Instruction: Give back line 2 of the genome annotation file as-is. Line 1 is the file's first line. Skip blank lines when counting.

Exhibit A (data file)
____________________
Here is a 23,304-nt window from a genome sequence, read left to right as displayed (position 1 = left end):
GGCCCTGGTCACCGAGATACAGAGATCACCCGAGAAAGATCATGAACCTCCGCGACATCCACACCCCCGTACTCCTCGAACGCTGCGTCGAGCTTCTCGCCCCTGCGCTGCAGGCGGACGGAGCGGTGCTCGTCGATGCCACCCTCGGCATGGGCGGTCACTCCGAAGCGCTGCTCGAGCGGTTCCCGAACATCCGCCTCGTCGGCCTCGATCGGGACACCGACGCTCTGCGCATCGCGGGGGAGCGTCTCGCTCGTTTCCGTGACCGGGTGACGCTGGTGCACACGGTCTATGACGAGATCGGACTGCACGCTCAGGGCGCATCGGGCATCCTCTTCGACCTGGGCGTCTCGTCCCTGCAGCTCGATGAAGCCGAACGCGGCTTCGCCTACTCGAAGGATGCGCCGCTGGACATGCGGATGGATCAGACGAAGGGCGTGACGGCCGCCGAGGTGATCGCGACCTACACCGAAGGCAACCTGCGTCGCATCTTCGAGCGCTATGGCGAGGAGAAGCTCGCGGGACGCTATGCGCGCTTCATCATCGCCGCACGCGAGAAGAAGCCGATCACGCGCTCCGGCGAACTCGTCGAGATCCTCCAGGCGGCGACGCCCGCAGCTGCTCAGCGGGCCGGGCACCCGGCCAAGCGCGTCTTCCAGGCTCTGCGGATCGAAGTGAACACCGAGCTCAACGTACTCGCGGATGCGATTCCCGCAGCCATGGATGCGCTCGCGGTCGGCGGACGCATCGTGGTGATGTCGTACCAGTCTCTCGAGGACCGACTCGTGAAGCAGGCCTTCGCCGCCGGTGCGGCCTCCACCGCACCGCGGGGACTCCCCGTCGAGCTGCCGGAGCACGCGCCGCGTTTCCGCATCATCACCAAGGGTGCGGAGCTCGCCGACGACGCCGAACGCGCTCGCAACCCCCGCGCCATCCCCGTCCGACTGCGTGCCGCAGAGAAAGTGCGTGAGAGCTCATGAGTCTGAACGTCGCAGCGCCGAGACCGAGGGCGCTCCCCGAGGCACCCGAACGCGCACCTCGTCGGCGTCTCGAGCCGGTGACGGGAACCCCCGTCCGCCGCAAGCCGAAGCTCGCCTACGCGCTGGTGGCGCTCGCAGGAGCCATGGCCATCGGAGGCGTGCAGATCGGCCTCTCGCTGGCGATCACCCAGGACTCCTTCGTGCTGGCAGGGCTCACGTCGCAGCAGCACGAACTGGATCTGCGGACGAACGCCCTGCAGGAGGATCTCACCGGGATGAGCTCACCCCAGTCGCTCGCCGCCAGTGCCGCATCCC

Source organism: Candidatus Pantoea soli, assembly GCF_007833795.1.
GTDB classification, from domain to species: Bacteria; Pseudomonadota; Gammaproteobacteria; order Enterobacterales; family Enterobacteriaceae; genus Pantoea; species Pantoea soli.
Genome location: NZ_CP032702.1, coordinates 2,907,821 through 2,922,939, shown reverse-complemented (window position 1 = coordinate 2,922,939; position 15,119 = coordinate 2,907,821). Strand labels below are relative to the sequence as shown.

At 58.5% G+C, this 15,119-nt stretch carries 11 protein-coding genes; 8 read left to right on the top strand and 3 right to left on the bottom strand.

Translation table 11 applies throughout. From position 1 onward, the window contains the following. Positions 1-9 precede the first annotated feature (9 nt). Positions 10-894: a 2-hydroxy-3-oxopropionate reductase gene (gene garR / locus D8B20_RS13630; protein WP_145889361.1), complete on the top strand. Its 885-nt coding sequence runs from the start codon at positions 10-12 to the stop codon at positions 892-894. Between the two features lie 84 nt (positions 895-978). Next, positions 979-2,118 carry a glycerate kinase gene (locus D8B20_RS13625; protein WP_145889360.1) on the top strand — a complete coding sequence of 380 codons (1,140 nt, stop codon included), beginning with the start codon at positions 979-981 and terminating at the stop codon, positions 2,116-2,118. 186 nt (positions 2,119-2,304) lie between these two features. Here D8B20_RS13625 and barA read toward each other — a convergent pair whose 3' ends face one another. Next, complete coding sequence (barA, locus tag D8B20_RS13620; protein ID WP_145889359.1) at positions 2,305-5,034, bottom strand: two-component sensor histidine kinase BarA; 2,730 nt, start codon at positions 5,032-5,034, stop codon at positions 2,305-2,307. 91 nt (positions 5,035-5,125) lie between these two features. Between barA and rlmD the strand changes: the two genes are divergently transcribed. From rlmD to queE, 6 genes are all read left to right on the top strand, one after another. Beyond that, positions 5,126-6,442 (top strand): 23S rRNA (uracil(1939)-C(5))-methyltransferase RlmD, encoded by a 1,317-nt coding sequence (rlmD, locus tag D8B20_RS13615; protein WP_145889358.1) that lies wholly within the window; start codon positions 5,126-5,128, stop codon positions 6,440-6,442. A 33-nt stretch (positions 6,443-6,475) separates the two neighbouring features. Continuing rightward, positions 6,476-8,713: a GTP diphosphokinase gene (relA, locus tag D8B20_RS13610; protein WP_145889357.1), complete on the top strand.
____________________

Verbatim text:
GGCCCTGGTCACCGAGATACAGAGATCACCCGAGAAAGATCATGAACCTCCGCGACATCCACACCCCCGTACTCCTCGAACGCTGCGTCGAGCTTCTCGCCCCTGCGCTGCAGGCGGACGGAGCGGTGCTCGTCGATGCCACCCTCGGCATGGGCGGTCACTCCGAAGCGCTGCTCGAGCGGTTCCCGAACATCCGCCTCGTCGGCCTCGATCGGGACACCGACGCTCTGCGCATCGCGGGGGAGCGTCTCGCTCGTTTCCGTGACCGGGTGACGCTGGTGCACACGGTCTATGACGAGATCGGACTGCACGCTCAGGGCGCATCGGGCATCCTCTTCGACCTGGGCGTCTCGTCCCTGCAGCTCGATGAAGCCGAACGCGGCTTCGCCTACTCGAAGGATGCGCCGCTGGACATGCGGATGGATCAGACGAAGGGCGTGACGGCCGCCGAGGTGATCGCGACCTACACCGAAGGCAACCTGCGTCGCATCTTCGAGCGCTATGGCGAGGAGAAGCTCGCGGGACGCTATGCGCGCTTCATCATCGCCGCACGCGAGAAGAAGCCGATCACGCGCTCCGGCGAACTCGTCGAGATCCTCCAGGCGGCGACGCCCGCAGCTGCTCAGCGGGCCGGGCACCCGGCCAAGCGCGTCTTCCAGGCTCTGCGGATCGAAGTGAACACCGAGCTCAACGTACTCGCGGATGCGATTCCCGCAGCCATGGATGCGCTCGCGGTCGGCGGACGCATCGTGGTGATGTCGTACCAGTCTCTCGAGGACCGACTCGTGAAGCAGGCCTTCGCCGCCGGTGCGGCCTCCACCGCACCGCGGGGACTCCCCGTCGAGCTGCCGGAGCACGCGCCGCGTTTCCGCATCATCACCAAGGGTGCGGAGCTCGCCGACGACGCCGAACGCGCTCGCAACCCCCGCGCCATCCCCGTCCGACTGCGTGCCGCAGAGAAAGTGCGTGAGAGCTCATGAGTCTGAACGTCGCAGCGCCGAGACCGAGGGCGCTCCCCGAGGCACCCGAACGCGCACCTCGTCGGCGTCTCGAGCCGGTGACGGGAACCCCCGTCCGCCGCAAGCCGAAGCTCGCCTACGCGCTGGTGGCGCTCGCAGGAGCCATGGCCATCGGAGGCGTGCAGATCGGCCTCTCGCTGGCGATCACCCAGGACTCCTTCGTGCTGGCAGGGCTCACGTCGCAGCAGCACGAACTGGATCTGCGGACGAACGCCCTGCAGGAGGATCTCACCGGGATGAGCTCACCCCAGTCGCTCGCCGCCAGTGCCGCATCCC